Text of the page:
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Your support diagnoses critical issues, fast
In order to quickly treat patients, our specialist crew carry diagnostic equipment to the scene of an incident, equipment that is usually found in the hospital. Of course, it’s no use having equipment without knowing how to use it, so our crew is trained in a similar way to hospital clinicians.
One of the newer pieces of kit we carry is the Butterfly IQ ultrasound machine. This machine uses high frequency sound waves to create an image of the patients internal organs. It enables us to detect problems that might otherwise need invasive procedures to detect. “Used correctly it’s a really vital bit of kit, and a really quick bit of kit” – SPCC Dan Davis
The GWAAC Ultrasound course
GWAAC’s ultrasound course is a bespoke one-day course designed to teach the core areas of ultrasound use. It is offered to all Specialist Paramedics in Critical Care (SPCCs) and any Critical Care Doctors who haven’t already been trained elsewhere. For those who have not done any ultrasound training, they are first offered a two-day course with Safeguard Medical, followed by GWAAC's bespoke course. Any of our clinical team can do the GWAAC course as it serves as a good refresher too.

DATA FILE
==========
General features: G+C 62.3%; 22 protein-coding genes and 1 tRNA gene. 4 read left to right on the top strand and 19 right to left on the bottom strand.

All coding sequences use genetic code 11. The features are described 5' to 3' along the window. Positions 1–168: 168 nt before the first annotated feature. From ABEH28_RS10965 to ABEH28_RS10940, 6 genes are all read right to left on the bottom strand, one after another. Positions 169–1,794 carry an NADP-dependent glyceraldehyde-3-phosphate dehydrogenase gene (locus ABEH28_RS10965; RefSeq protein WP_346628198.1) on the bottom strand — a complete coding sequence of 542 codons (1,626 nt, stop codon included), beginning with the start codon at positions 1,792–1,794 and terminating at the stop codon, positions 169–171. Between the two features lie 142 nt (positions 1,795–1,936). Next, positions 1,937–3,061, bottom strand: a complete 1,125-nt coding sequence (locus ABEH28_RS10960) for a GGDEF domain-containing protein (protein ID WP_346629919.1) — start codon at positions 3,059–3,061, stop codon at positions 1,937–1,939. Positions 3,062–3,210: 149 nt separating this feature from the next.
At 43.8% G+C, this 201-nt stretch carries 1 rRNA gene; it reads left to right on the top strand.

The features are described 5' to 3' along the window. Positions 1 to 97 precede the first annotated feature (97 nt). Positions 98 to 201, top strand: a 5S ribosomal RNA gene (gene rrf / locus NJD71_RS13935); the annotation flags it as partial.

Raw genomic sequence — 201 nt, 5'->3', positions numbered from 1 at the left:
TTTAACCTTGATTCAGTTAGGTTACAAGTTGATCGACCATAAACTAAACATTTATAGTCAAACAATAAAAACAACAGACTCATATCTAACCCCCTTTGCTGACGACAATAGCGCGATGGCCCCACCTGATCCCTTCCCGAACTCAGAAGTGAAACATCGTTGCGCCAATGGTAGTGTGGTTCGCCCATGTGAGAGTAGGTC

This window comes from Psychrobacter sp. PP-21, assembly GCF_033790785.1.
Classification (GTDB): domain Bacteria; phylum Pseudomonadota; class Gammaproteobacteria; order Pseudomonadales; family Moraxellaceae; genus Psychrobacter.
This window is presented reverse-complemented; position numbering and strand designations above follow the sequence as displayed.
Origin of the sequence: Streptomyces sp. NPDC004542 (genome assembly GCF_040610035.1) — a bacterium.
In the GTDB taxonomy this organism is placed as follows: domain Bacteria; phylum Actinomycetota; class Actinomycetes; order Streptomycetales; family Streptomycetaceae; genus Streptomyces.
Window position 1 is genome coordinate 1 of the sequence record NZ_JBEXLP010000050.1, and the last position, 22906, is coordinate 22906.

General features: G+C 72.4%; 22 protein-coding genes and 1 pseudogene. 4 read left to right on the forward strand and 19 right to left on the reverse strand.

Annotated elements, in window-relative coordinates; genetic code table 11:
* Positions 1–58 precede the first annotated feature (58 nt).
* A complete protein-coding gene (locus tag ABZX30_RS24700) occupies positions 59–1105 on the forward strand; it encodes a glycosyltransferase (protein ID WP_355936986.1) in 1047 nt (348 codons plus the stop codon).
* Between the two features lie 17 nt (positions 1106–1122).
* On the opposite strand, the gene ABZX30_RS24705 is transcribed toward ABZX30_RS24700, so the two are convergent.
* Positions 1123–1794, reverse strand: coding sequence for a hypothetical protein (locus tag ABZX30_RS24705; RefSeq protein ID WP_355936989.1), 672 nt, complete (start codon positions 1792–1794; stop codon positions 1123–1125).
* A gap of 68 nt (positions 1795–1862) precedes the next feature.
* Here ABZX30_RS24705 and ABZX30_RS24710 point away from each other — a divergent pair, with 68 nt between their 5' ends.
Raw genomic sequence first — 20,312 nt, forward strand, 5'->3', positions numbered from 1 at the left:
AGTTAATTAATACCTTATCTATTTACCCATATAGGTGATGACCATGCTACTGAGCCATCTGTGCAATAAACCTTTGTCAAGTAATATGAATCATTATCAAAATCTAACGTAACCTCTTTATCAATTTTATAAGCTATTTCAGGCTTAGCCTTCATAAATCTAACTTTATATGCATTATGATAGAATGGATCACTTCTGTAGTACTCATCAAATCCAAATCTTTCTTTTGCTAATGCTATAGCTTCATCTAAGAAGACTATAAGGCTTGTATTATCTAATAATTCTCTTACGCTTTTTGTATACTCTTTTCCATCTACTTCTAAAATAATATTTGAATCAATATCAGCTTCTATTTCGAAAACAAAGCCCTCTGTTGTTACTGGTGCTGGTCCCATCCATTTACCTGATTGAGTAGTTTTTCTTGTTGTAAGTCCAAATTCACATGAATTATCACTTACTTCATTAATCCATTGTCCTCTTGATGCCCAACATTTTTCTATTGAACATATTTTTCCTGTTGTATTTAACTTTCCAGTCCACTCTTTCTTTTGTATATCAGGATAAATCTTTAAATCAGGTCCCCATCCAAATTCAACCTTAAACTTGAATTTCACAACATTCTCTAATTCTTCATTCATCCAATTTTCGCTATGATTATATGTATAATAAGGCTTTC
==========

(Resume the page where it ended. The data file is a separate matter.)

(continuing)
The course is taught in small groups by Advanced Clinical Practitioner in Critical Care, Vicki Brown, and Critical Care Doctor, Dr Rich Jeavons ( GWAAC’s Ultrasound Lead) External experts in the field of ultrasound are also invited to teach on the course.
Trainees learn the theory and then get to practice with the kit on mannikins and on each other. The focus is on cardiac, lung and vascular access (our three main reasons for use) but will often include other ultrasound uses too.
Completion of the ultrasound course goes in our crew’s portfolios which record evidence of courses attended, on-the-job training, and in-hospital educational shifts. All of which, requires clinical signoff either at GWAAC or by SWASfT.
Why use Ultrasound?
“It is an extra tool to help guide the treatment of patients and potentially save lives.”
Vicki Brown, Advanced Clinical Practitioner in Critical Care
SPCC Dan goes on to explain that “In the right hands an ultrasound can be a really useful piece of equipment. For example, for someone who has had a cardiac arrest following a car accident. Outside a hospital, the only way to find out if they’ve got an internal bleed is by an invasive surgical procedure known as a thoracotomy. With an ultrasound device, we can find out if there’s an injury there and if further intervention is necessary.“
Although the ultrasound machine is a useful piece of equipment, it takes time to learn how to use it and proper training is essential. The cost of the ultrasound training is around £400. It sounds expensive but it has the potential to save lives.
It is vital that our crew constantly learn, develop and practice their skills to provide the best care possible for patients. But did you know that our crew can only train and develop with funding and support from local communities?
Used correctly it’s a really vital bit of kit, and a really quick bit of kit.